• Leader & Times
Needing more information, June 4, Seward County commissioners tabled the signing of an agreement with Kansas WorkforceOne to comply with the federal Workforce Innovation and Opportunity Act and to define the general rights, roles and responsibilities and local government units.
Monday, by a vote of 3-1, with commissioner Jim Rice voting against and commissioner Randy Malin absent, the board approved the agreement.
Initially, commissioners questioned the agreement, which was the revision of a previous agreement, as to what the revision was for, what the counties’ fiscal responsibilities were and what services WorkforceOne provides to Seward County.
County Administrator April Warden said WorkforceOne officials were contacted for answers to those questions, and a memo was provided in Monday’s agenda packet to help explain some of that information as well as the number of residents receiving work services in the area and what type of training had been done.
“Deb Scheibler, the executive director of Kansas WorkforceOne, hoped this better addressed some of the questions you had,” she said. “They drafted a new agreement because the funding which funded this program actually transitioned from the Workforce Investment Act (WIA) to the Workforce Innovation and Opportunity Act (WIOA).”
Under the WIA, Seward County was part of a 62-county local workforce investment area designated by the governor.
“Kansas WorkforceOne the Local Area Workforce Development Board provides direct oversight over the programs provided through WIOA as well as the KansasWorks workforce system in Central and Western Kansas,” the attached memo said.
With the transition to WIOA, the memo said the governor has again designated the 62 central and western counties as local workforce development area. However, the commissions of the 62 counties must enter into a new agreement, known as the chief elected official agreement in order for the local area to be certified.
“That is the reason for the system and what it does, and because their funding source changes, they had to revise the agreement and ask counties to resign that agreement,” Warden said. “She did list what the responsibilities are of the chief elected officials board, and you do have the opportunity to appoint a commissioner to be a member of that board if you so choose. We have gone back and forth in past years with that. There’s been times where we had a commissioner that served on the board. Presently, we do not have anybody that serves on the board.”
Warden said former commissioner Jack Jacob, who resigned in December 2017 due to relocation, had served on that board.
“We did not reassign a commissioner to that board,” she said. “It is not a requirement, but it is an opportunity that you have if you want to. She did let us know what the Seward County services report read.”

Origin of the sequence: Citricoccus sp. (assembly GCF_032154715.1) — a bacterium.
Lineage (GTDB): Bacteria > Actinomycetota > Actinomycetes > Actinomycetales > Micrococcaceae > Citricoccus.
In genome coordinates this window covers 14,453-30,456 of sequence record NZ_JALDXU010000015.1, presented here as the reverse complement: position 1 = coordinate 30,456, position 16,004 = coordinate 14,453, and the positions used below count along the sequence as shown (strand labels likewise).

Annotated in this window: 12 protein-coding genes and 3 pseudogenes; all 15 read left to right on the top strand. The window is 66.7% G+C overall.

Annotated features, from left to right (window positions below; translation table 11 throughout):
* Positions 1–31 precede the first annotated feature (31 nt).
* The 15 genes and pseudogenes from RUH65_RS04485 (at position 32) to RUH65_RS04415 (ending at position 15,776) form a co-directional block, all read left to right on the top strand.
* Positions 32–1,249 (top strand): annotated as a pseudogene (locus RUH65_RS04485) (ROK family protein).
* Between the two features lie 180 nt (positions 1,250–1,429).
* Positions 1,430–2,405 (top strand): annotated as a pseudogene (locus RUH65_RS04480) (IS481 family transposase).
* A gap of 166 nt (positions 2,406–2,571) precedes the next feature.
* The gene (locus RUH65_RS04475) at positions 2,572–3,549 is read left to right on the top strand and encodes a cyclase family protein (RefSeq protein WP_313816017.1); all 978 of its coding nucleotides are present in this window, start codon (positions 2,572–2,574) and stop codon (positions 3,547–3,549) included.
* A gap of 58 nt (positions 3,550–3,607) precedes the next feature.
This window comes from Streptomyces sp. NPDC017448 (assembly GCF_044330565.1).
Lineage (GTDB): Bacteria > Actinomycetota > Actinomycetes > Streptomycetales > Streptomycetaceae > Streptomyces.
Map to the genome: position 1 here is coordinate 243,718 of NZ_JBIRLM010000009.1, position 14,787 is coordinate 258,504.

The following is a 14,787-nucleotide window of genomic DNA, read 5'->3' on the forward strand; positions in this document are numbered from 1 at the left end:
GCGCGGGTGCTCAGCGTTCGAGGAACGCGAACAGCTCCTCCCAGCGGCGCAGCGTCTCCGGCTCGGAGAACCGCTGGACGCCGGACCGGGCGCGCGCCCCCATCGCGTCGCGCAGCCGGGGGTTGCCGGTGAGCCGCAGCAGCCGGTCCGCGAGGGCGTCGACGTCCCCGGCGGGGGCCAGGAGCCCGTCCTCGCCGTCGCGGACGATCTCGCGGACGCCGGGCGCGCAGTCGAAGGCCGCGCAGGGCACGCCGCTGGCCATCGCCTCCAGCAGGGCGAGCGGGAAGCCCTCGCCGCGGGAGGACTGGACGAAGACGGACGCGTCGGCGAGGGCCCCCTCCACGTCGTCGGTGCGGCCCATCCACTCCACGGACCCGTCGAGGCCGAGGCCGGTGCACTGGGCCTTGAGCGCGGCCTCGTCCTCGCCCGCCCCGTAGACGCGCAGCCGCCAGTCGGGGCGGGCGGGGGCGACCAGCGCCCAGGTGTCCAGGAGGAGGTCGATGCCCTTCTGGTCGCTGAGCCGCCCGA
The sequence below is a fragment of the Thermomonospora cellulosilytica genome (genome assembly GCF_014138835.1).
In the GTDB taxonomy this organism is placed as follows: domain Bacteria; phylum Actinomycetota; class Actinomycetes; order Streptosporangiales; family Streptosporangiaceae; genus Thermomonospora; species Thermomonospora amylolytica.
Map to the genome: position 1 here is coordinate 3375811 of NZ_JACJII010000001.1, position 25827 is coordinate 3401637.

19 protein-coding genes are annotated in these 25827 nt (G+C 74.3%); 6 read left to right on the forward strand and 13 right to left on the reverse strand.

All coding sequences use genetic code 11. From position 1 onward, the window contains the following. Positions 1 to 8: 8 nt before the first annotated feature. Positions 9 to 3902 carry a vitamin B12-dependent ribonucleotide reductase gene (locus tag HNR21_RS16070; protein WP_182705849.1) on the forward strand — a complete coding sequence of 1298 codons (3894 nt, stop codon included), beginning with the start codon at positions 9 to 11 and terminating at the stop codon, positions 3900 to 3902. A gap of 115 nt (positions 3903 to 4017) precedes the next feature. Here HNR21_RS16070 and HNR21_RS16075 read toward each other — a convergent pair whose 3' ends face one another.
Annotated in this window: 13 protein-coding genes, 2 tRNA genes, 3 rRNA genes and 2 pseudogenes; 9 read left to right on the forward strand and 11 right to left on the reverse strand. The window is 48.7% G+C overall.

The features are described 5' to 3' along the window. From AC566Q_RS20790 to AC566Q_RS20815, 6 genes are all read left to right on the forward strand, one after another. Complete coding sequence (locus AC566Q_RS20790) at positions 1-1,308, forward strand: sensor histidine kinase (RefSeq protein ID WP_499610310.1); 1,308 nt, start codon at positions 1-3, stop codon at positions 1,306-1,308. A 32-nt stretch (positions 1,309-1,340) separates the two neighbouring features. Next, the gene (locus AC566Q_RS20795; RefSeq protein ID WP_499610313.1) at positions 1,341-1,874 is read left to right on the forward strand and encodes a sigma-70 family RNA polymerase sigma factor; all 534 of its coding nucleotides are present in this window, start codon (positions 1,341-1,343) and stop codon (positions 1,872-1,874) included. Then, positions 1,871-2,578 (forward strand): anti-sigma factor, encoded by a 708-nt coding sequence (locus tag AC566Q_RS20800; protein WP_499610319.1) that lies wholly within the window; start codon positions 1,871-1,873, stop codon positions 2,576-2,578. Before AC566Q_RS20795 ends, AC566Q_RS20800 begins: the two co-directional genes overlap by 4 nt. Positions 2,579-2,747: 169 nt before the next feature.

Warden said 48 Seward County residents received Kansas work services combined between 2016 and 2017.
“They listed the type of training, and you will notice most of those jobs were in the medical field,” she said. “Of the participants who received training, it was for LPN and RN, respiratory therapy, medical records and one intensive job search. You can see service included rapid response, job fairs, workshops, job postings, on the job training, customized training, recruitment and work experience. Those were the type of employer services they offer.”
The report said 2016 saw 707 businesses get employer services, while 711 businesses received those services in 2017.
Rice said he was concerned about the county taking on liabilities with the program before voting against the proposal.
The agreement has no financial impact to the counties it concerns, as WorkforceOne receives federal funding.
“Kansas Workforce has received funding to provide the training and services to the 48 residents in our county that needed their assistance, but Seward County themselves did not receive that funding,” Warden said.
The administrator then talked about the effects of the loss of a local Workforce center a few years ago in Liberal.
“Seward County, in years past, had a Workforce center,” she said. “It used to be located up in the shopping mall where JC Penney is. When they left, we felt the effects of that because people started coming to the county not knowing where the Workforce center was and needed help. We didn’t have a local office here.”
Representatives from WorkforceOne do come to Liberal, Warden said, a few days a week at the tech school campus of Seward County Community College.
“It does help, and we have that information here where we can direct people to,” she said. “Anymore, they tell you to get online, but there are just some people that don’t have the means of getting online, or they’re not comfortable with getting online. They have questions and want to talk to a person. They are at least sending someone out a few days a month.”